When, in 1688, the doctrine of specific appropriations became a part of the British constitution, the King could safely be trusted with the, control of the army, If war is made there by the Crown, and the Commons do not approve of it, refusal to grant supplies is the easy remedy—one, too, which renders it impossible for a king of England to carry forward any war which may be displeasing to the English people, Yes, sir, in England, since 1688, it has not been in the power of a British sovereign to do that, which in your boasted republic, an American president, under the auspices of what you call democracy, has done—make war, without consent of the legislative power, In England, supplies are at once refused, if Parliament does not approve the objects of the war, Here, we are told, we must not look to the objects of the war, being in the war—made by the President—we must help him to fight it out, should it even please him to carry it to the utter extermination of the Mexican race, Sir, I believe it must proceed to this shocking extreme, if you are, by war, to “conquer a peace,” Here, then, is your condition, The President involves you in war without your consent, Being in such a war, it is demanded as a duty, that we grant men and money to carry it on, (above, ed., Daniel Walker Howe, in The American Whigs)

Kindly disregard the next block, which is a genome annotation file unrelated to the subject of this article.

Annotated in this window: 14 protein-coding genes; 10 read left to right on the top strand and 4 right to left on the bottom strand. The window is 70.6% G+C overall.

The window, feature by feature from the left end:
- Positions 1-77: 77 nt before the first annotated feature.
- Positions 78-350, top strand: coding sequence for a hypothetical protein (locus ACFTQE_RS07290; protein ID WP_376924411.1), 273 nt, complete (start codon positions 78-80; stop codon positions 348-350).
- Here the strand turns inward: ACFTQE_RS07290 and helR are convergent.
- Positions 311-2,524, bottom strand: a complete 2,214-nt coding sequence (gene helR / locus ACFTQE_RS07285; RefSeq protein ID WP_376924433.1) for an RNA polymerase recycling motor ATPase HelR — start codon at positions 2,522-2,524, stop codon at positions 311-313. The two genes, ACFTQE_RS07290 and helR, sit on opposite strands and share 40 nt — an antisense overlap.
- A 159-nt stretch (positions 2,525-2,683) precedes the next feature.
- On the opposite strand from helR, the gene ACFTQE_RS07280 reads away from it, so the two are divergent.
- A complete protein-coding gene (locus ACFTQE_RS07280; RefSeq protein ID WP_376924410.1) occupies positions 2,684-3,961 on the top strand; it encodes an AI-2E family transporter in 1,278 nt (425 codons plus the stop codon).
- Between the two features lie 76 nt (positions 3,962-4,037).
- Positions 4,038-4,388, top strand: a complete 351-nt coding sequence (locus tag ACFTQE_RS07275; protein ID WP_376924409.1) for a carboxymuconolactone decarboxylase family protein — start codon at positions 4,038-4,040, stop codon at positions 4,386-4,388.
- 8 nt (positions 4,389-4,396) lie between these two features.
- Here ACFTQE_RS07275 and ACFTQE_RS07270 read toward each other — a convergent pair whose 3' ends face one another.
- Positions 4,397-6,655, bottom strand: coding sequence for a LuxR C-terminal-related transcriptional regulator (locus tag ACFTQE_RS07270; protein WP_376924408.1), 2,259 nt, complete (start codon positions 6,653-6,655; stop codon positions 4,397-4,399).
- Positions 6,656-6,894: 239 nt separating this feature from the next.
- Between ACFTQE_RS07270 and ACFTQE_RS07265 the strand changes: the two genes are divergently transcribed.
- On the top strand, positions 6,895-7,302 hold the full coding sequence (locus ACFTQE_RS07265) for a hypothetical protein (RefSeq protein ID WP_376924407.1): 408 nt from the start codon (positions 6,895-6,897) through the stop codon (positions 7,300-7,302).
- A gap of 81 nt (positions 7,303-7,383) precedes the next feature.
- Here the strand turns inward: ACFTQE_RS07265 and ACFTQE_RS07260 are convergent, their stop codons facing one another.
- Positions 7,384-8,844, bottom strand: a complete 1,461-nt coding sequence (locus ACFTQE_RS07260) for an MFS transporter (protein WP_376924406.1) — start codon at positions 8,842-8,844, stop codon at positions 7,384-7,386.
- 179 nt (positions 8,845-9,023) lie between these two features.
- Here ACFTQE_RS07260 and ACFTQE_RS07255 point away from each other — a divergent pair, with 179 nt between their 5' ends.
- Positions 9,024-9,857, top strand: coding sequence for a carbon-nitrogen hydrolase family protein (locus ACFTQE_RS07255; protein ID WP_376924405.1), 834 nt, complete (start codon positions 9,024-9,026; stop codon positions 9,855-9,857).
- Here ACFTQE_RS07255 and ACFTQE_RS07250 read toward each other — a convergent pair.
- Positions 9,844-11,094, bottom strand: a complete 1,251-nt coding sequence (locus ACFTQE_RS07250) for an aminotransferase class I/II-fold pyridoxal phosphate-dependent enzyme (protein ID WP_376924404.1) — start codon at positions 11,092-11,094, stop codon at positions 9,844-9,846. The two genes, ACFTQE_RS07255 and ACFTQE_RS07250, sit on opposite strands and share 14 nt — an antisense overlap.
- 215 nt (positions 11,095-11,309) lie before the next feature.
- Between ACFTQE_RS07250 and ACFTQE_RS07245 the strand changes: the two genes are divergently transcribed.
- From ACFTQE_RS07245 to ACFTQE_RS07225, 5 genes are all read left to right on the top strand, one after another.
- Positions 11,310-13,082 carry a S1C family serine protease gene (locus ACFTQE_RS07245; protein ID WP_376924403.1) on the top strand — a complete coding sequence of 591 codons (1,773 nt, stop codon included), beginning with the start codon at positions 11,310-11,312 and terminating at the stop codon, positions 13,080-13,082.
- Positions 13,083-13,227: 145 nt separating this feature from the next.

17 What has been the fate of all nations who have acted upon the idea that they must advance! Our young orators cherish this notion with a fervid but fatally mistaken zeal. They call it by the mysterious name of “destiny.” “Our destiny,” they say, is “onward,” and hence they argue, with ready sophistry, the propriety of seizing upon any territory and any people that may lie in the way of our “fated” advance. Recently these progressives have grown classical; some assiduous student of antiquities has helped them to a patron saint. They have wandered back into the desolate Pantheon, and there, among the polytheistic relies of that “pale mother of dead empires,” they have found a god whom these Romans, centuries gone by, baptized “Terminus.”